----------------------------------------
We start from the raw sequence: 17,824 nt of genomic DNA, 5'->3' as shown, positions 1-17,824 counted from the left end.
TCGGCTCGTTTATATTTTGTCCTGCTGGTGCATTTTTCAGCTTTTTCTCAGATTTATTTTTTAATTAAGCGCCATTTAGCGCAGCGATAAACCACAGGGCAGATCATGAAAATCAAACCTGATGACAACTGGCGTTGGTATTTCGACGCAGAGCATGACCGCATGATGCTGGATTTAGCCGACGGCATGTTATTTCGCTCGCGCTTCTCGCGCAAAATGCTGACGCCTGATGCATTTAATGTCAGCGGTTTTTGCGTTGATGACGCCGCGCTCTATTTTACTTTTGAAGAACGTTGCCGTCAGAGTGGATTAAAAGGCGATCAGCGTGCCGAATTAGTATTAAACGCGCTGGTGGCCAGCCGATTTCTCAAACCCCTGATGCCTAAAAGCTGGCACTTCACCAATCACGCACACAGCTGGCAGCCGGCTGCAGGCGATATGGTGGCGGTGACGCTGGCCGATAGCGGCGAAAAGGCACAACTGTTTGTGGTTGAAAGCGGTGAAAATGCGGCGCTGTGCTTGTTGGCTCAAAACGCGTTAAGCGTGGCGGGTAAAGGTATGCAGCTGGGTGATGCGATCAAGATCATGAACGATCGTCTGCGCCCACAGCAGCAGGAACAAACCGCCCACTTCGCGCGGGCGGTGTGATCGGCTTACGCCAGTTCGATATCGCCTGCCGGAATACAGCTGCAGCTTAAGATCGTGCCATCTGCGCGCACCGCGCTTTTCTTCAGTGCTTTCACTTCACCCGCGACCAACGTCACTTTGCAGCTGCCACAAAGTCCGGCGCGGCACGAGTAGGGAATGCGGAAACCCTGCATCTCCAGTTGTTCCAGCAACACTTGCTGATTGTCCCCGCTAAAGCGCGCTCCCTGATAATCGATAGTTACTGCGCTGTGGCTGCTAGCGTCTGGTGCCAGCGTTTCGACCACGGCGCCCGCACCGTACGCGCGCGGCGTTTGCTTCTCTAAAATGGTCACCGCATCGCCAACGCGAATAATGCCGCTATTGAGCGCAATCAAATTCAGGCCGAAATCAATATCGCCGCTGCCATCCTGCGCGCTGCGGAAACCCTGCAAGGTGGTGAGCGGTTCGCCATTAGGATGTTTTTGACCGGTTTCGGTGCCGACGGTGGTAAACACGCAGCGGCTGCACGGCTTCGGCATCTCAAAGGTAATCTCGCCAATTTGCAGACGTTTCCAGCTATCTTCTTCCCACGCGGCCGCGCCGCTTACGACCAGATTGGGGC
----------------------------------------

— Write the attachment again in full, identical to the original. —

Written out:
We start from the raw sequence: 17,824 nt of genomic DNA, 5'->3' as shown, positions 1-17,824 counted from the left end.
TCGGCTCGTTTATATTTTGTCCTGCTGGTGCATTTTTCAGCTTTTTCTCAGATTTATTTTTTAATTAAGCGCCATTTAGCGCAGCGATAAACCACAGGGCAGATCATGAAAATCAAACCTGATGACAACTGGCGTTGGTATTTCGACGCAGAGCATGACCGCATGATGCTGGATTTAGCCGACGGCATGTTATTTCGCTCGCGCTTCTCGCGCAAAATGCTGACGCCTGATGCATTTAATGTCAGCGGTTTTTGCGTTGATGACGCCGCGCTCTATTTTACTTTTGAAGAACGTTGCCGTCAGAGTGGATTAAAAGGCGATCAGCGTGCCGAATTAGTATTAAACGCGCTGGTGGCCAGCCGATTTCTCAAACCCCTGATGCCTAAAAGCTGGCACTTCACCAATCACGCACACAGCTGGCAGCCGGCTGCAGGCGATATGGTGGCGGTGACGCTGGCCGATAGCGGCGAAAAGGCACAACTGTTTGTGGTTGAAAGCGGTGAAAATGCGGCGCTGTGCTTGTTGGCTCAAAACGCGTTAAGCGTGGCGGGTAAAGGTATGCAGCTGGGTGATGCGATCAAGATCATGAACGATCGTCTGCGCCCACAGCAGCAGGAACAAACCGCCCACTTCGCGCGGGCGGTGTGATCGGCTTACGCCAGTTCGATATCGCCTGCCGGAATACAGCTGCAGCTTAAGATCGTGCCATCTGCGCGCACCGCGCTTTTCTTCAGTGCTTTCACTTCACCCGCGACCAACGTCACTTTGCAGCTGCCACAAAGTCCGGCGCGGCACGAGTAGGGAATGCGGAAACCCTGCATCTCCAGTTGTTCCAGCAACACTTGCTGATTGTCCCCGCTAAAGCGCGCTCCCTGATAATCGATAGTTACTGCGCTGTGGCTGCTAGCGTCTGGTGCCAGCGTTTCGACCACGGCGCCCGCACCGTACGCGCGCGGCGTTTGCTTCTCTAAAATGGTCACCGCATCGCCAACGCGAATAATGCCGCTATTGAGCGCAATCAAATTCAGGCCGAAATCAATATCGCCGCTGCCATCCTGCGCGCTGCGGAAACCCTGCAAGGTGGTGAGCGGTTCGCCATTAGGATGTTTTTGACCGGTTTCGGTGCCGACGGTGGTAAACACGCAGCGGCTGCACGGCTTCGGCATCTCAAAGGTAATCTCGCCAATTTGCAGACGTTTCCAGCTATCTTCTTCCCACGCGGCCGCGCCGCTTACGACCAGATTGGGGC